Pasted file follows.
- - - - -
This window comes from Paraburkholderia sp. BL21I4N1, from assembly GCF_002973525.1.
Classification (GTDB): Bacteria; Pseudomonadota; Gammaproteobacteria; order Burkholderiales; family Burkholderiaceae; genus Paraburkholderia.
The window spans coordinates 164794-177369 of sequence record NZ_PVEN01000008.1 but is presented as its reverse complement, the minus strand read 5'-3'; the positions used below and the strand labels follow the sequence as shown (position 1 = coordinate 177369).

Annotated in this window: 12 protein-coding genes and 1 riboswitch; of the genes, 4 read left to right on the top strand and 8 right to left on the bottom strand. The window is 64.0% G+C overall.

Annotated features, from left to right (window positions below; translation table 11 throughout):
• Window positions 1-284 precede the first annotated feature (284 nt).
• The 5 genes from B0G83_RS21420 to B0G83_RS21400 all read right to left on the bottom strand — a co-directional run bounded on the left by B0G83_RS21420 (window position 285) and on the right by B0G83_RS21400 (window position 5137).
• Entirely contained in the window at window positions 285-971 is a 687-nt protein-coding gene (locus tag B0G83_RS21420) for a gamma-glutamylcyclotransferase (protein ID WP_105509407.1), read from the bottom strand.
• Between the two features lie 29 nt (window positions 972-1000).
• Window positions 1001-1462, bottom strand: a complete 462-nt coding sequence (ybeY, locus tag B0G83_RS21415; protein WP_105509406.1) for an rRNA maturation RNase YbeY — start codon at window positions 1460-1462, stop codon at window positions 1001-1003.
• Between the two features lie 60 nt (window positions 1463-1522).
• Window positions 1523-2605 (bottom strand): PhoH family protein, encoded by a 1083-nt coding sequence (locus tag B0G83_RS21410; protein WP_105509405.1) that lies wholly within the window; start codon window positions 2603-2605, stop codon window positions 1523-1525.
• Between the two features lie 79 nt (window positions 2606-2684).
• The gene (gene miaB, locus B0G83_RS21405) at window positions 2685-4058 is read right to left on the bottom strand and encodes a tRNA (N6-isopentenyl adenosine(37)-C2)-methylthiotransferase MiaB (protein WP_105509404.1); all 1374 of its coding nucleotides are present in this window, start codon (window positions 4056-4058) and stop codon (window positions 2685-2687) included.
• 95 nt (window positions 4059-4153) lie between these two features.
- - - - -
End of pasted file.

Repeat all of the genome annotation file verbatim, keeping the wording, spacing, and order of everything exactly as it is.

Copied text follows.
This window comes from Paraburkholderia sp. BL21I4N1, from assembly GCF_002973525.1.
Classification (GTDB): Bacteria; Pseudomonadota; Gammaproteobacteria; order Burkholderiales; family Burkholderiaceae; genus Paraburkholderia.
The window spans coordinates 164794-177369 of sequence record NZ_PVEN01000008.1 but is presented as its reverse complement, the minus strand read 5'-3'; the positions used below and the strand labels follow the sequence as shown (position 1 = coordinate 177369).

Annotated in this window: 12 protein-coding genes and 1 riboswitch; of the genes, 4 read left to right on the top strand and 8 right to left on the bottom strand. The window is 64.0% G+C overall.

Annotated features, from left to right (window positions below; translation table 11 throughout):
• Window positions 1-284 precede the first annotated feature (284 nt).
• The 5 genes from B0G83_RS21420 to B0G83_RS21400 all read right to left on the bottom strand — a co-directional run bounded on the left by B0G83_RS21420 (window position 285) and on the right by B0G83_RS21400 (window position 5137).
• Entirely contained in the window at window positions 285-971 is a 687-nt protein-coding gene (locus tag B0G83_RS21420) for a gamma-glutamylcyclotransferase (protein ID WP_105509407.1), read from the bottom strand.
• Between the two features lie 29 nt (window positions 972-1000).
• Window positions 1001-1462, bottom strand: a complete 462-nt coding sequence (ybeY, locus tag B0G83_RS21415; protein WP_105509406.1) for an rRNA maturation RNase YbeY — start codon at window positions 1460-1462, stop codon at window positions 1001-1003.
• Between the two features lie 60 nt (window positions 1463-1522).
• Window positions 1523-2605 (bottom strand): PhoH family protein, encoded by a 1083-nt coding sequence (locus tag B0G83_RS21410; protein WP_105509405.1) that lies wholly within the window; start codon window positions 2603-2605, stop codon window positions 1523-1525.
• Between the two features lie 79 nt (window positions 2606-2684).
• The gene (gene miaB, locus B0G83_RS21405) at window positions 2685-4058 is read right to left on the bottom strand and encodes a tRNA (N6-isopentenyl adenosine(37)-C2)-methylthiotransferase MiaB (protein WP_105509404.1); all 1374 of its coding nucleotides are present in this window, start codon (window positions 4056-4058) and stop codon (window positions 2685-2687) included.
• 95 nt (window positions 4059-4153) lie between these two features.